Manifesto of Surrealism by André Breton (1924)

The original manuscript is a priceless fetish object now, but you don’t have to be a zillionaire to read the Manifesto of Surrealism. You can experience a little psychic automatism , and it’s free. Thanks to surrealist.revolution@skymail.fr for publishing this translation in the Creative Commons.

The Manifesto begins:

So strong is the belief in life, in what is most fragile in life – real life, I mean – that in the end this belief is lost. Man, that inveterate dreamer, daily more discontent with his destiny, has trouble assessing the objects he has been led to use, objects that his nonchalance has brought his way, or that he has earned through his own efforts, almost always through his own efforts, for he has agreed to work, at least he has not refused to try his luck (or what he calls his luck!). At this point he feels extremely modest: he knows what women he has had, what silly affairs he has been involved in; he is unimpressed by his wealth or his poverty, in this respect he is still a newborn babe and, as for the approval of his conscience, I confess that he does very nicely without it. If he still retains a certain lucidity, all he can do is turn back toward his childhood which, however his guides and mentors may have botched it, still strikes him as somehow charming. There, the absence of any known restrictions allows him the perspective of several lives lived at once; this illusion becomes firmly rooted within him; now he is only interested in the fleeting, the extreme facility of everything. Children set off each day without a worry in the world. Everything is near at hand, the worst material conditions are fine. The woods are white or black, one will never sleep.

But it is true that we would not dare venture so far, it is not merely a question of distance. Threat is piled upon threat, one yields, abandons a portion of the terrain to be conquered. This imagination which knows no bounds is henceforth allowed to be exercised only in strict accordance with the laws of an arbitrary utility; it is incapable of assuming this inferior role for very long and, in the vicinity of the twentieth year, generally prefers to abandon man to his lusterless fate.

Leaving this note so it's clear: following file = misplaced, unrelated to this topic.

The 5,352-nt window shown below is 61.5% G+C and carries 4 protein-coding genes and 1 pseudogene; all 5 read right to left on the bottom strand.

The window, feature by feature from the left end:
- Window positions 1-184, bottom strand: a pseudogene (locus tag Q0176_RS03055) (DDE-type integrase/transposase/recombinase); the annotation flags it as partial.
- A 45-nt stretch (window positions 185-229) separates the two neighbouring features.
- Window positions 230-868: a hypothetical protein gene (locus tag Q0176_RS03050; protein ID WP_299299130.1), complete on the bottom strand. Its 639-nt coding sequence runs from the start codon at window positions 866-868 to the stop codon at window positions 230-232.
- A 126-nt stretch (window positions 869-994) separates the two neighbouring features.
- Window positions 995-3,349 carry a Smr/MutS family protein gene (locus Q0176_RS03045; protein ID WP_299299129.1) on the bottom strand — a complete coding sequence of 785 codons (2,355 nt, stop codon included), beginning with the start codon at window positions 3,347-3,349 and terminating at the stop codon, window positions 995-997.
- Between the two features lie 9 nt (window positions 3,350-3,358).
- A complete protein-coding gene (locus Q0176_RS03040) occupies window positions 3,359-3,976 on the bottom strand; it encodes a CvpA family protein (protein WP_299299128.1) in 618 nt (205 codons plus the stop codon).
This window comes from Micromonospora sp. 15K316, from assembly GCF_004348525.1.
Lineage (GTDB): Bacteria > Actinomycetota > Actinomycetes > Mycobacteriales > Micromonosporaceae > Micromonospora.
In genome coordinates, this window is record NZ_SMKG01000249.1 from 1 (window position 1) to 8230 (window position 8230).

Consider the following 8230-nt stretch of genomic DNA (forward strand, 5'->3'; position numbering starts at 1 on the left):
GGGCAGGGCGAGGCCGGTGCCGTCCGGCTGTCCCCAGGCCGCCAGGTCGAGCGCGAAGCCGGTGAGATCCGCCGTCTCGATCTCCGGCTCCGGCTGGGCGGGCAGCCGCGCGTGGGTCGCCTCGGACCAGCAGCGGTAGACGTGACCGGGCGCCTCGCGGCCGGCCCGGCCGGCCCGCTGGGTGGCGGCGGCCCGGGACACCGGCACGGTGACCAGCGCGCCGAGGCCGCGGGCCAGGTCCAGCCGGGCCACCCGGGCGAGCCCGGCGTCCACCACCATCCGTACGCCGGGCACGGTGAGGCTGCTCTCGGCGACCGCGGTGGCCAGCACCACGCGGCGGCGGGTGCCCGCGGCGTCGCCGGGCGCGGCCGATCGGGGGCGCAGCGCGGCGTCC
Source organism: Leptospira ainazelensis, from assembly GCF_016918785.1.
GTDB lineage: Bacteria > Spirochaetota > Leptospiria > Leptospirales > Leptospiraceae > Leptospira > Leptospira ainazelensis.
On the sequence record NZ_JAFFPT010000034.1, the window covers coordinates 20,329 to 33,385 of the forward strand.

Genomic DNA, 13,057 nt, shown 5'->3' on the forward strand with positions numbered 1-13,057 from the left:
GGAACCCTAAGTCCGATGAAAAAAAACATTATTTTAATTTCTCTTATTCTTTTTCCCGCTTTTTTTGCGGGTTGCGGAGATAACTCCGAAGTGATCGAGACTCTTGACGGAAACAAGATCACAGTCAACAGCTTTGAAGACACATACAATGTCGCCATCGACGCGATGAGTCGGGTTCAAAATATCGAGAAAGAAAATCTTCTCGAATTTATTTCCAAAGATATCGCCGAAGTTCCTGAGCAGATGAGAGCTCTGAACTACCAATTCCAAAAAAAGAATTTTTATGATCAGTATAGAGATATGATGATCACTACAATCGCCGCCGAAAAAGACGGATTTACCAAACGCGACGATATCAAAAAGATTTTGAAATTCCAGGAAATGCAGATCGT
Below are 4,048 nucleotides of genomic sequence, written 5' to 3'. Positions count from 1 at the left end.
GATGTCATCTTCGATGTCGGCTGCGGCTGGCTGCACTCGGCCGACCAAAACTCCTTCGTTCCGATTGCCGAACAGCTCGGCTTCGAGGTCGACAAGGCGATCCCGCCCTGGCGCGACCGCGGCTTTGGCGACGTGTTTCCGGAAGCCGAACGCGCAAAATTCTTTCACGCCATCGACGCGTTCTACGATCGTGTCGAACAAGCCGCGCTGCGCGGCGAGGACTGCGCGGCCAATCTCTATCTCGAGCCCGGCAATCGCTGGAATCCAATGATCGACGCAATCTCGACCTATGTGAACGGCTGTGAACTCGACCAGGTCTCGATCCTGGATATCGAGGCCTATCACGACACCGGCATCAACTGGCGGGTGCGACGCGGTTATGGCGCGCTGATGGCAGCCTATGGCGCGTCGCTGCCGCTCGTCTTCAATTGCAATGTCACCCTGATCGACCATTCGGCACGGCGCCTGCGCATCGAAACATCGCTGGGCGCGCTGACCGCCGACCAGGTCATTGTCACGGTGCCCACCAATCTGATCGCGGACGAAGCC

Though he may later try to pull himself together on occasion, having felt that he is losing by slow degrees all reason for living, incapable as he has become of being able to rise to some exceptional situation such as love, he will hardly succeed. This is because he henceforth belongs body and soul to an imperative practical necessity which demands his constant attention. None of his gestures will be expansive, none of his ideas generous or far-reaching. In his mind’s eye, events real or imagined will be seen only as they relate to a welter of similar events, events in which he has not participated, abortive events. What am I saying: he will judge them in relationship to one of these events whose consequences are more reassuring than the others. On no account will he view them as his salvation.

Beloved imagination, what I most like in you is your unsparing quality. Read more.


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